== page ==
Taco Bout It Baltimore Love

by Taco Olmstead

The Grateful Dead are considered by and large to be the founders of the Jam Band community and genre. Their sound and message came from a time in American history rife with civil unrest, the 1960’s. The loss of civil rights leaders, Medgar Evers, Martin Luther King Jr. and Malcolm X to name a few, coupled with the loss of ideological leaders like the Kennedy brothers John and Bobby created an urgent sense of loss. Factor in a questionable war like the Vietnam War where a daily body count was televised and a climate for social upheaval was created. The music and arts community of the counter culture was at the heart of these movements and The Grateful Dead were torch bearers despite assertions of being apolitical. The followers quickly took to carrying the messages of non conformity, freedom in all of its forms, peace and pacifism. Fast forward to where we are now, fifty years later…

Where we are today as a community of deadheads, phish kids, kandi kids, pick your label as you may, but as a community of these counter cultures is not entirely different. We are still seeking change, acceptance of a “different” way, tolerance and still looking to close the doors on the old, oppressive systems our parents and grandparents sought to lay to rest.
While we do not have a war like the Vietnam War we have a much stranger battle occurring here and abroad. The American Dream has been outsourced and downsized. We are at war with our own citizens for a want of control of our consciousness that is called The War on Drugs. Our civil rights have been cast aside and trod upon in the name of National Security in our War on Terror. Our natural resources are being exploited for profit, our justice system privatized, our lives corporatized and our suffering has become marginalized. While the world by and large has become more safe never before in the history of humanity has our freedom ever been more regulated nor has the income gap been so broad and opportunities so hedged. The system is far from broken, it is entirely too fixed.
I find myself writing this in the wake of the violence, the venting, the foolishness, the festering hate that had occurred yesterday and this early morning in a place I consider to be not just my old home but the home of many of our family, friend, fans, supporters and contributors of Appalachian Jamwich, Charm City, Baltimore. It was a response by a few to the death of Freddie Grey. It was a response by a few to commit acts that many condemn but that most understand. It was a night of calamity on national television and a night of fear for too many. It was a night of great misunderstanding.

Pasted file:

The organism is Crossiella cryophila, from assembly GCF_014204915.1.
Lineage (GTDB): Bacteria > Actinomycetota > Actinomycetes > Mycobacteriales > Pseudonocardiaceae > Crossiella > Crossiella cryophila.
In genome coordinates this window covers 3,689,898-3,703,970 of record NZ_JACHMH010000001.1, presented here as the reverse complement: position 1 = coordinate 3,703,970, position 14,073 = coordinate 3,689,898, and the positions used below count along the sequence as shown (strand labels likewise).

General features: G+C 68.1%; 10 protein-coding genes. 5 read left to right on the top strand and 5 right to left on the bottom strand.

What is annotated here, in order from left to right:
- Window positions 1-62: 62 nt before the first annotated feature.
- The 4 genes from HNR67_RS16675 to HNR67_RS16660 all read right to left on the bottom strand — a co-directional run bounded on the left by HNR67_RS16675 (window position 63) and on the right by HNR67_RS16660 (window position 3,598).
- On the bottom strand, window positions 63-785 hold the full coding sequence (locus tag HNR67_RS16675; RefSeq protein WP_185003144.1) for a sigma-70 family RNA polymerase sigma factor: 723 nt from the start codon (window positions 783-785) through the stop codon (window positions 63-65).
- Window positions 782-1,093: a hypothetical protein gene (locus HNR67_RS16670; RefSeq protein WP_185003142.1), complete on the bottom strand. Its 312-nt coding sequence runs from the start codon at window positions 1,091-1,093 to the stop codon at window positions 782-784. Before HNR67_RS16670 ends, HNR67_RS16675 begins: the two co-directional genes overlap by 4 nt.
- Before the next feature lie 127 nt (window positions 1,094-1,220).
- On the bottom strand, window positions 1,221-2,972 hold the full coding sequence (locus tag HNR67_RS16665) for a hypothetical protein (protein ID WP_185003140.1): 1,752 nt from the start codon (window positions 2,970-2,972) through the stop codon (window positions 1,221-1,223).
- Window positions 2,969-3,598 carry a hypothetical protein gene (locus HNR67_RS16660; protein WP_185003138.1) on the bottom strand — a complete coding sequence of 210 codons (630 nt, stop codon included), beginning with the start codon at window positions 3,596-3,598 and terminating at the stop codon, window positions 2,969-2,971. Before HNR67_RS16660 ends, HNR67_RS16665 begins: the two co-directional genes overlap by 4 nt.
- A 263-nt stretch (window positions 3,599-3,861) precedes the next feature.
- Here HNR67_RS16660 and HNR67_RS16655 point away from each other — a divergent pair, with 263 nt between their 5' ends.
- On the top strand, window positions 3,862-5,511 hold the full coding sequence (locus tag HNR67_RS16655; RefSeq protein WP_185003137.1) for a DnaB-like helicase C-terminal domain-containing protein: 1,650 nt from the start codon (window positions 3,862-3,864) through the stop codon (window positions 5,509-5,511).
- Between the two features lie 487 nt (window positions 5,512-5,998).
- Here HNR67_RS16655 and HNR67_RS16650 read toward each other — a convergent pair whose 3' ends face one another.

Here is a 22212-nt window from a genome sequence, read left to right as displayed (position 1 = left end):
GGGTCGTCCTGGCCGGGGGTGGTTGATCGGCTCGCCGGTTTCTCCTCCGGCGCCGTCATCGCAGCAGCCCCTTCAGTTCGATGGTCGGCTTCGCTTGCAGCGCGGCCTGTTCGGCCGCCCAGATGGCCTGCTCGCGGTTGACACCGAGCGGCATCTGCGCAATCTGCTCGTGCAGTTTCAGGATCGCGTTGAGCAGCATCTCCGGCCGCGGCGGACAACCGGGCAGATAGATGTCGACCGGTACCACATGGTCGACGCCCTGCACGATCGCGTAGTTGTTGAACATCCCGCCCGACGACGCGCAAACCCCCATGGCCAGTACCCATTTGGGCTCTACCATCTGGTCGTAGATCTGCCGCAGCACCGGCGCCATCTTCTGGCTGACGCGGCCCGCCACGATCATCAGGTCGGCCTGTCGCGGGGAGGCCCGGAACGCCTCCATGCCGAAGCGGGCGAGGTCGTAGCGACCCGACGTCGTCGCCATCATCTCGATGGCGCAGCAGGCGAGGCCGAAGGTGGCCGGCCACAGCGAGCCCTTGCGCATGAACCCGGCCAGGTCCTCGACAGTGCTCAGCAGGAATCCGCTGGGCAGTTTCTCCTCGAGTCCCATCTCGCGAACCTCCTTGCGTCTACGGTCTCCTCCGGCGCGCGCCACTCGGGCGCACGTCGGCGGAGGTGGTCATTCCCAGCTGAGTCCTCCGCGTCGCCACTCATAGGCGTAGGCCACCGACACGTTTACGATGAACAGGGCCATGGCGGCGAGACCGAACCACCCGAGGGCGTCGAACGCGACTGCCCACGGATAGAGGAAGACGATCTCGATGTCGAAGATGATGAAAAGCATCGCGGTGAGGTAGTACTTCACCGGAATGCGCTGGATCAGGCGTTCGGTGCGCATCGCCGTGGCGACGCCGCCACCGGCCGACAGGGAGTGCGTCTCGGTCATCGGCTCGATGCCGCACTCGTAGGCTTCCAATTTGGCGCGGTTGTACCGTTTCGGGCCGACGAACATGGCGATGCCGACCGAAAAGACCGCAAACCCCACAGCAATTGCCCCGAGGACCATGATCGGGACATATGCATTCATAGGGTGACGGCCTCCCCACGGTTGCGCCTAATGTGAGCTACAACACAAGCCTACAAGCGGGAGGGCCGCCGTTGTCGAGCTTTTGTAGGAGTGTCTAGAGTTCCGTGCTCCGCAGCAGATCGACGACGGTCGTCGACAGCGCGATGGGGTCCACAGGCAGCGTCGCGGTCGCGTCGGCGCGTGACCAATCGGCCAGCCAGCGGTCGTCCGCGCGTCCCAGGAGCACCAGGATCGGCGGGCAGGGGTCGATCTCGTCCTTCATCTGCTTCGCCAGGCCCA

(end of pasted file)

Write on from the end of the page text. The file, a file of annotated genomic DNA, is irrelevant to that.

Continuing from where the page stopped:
While some would argue that this was an overreaction to the death of a black man at the hands of police, others would argue it was a straw that would break the camels back, a spark to ignite a mile high pile of tinder. Baltimore is or was a working class city, built from port trade and ship yards, textiles and manufacturers of all things steel. It is a proud people who build their homes with their own two hands and the sweat of their brows. However the steel, like compassion, has disappeared. The jobs have left us, the hope has left us, and decades of neglect have affected us. Yet Baltimore still remains prideful and boastful and most important of all, she is still beautiful and strong.
What many people across the country and in our “counter culture” community did not see last night were the real faces of Baltimore. Most did not see the peaceful protests that had occurred for days prior. Most did not see the many faces of Baltimore, black, white, yellow and brown, Jewish, Christian, Muslim and Atheist walking arm in arm through her busy streets screaming and chanting that not just black lives matter but ALL lives matter. Most did not see the police removing their helmets to speak to their brothers and sisters of Baltimore and hear the narrative of how change starts prior to yesterday evening. Instead people saw the actions of a few who have become so lost, so displaced that they too forgot they were brothers and sisters of Baltimore.
Now, I ask you to not lose sight of where we are, who we are and as a community should be moving towards. We, us and ours, not me, myself and I can change this world. It is in our unity of movement that social change happens. It is in our unity as a community that we weather the storms of social unrest. It is our unity as a people that WE can be sure that never again is a neighborhood forgotten, a person left behind, a child neglected, a dream lost. “Don’t tell me this town ain’t got no heart, you just gotta poke around!”
I ask any of you who are available to please come out tomorrow at 2pm at 1700 North Charles Street Baltimore to participate in “I am Love Baltimore- Marching for Justice, Marching for Love”.
Show the world that what was seen on the media is not Baltimore. Let it be known that we are not animals. Let it be seen that we are a people, we are a community and we are one…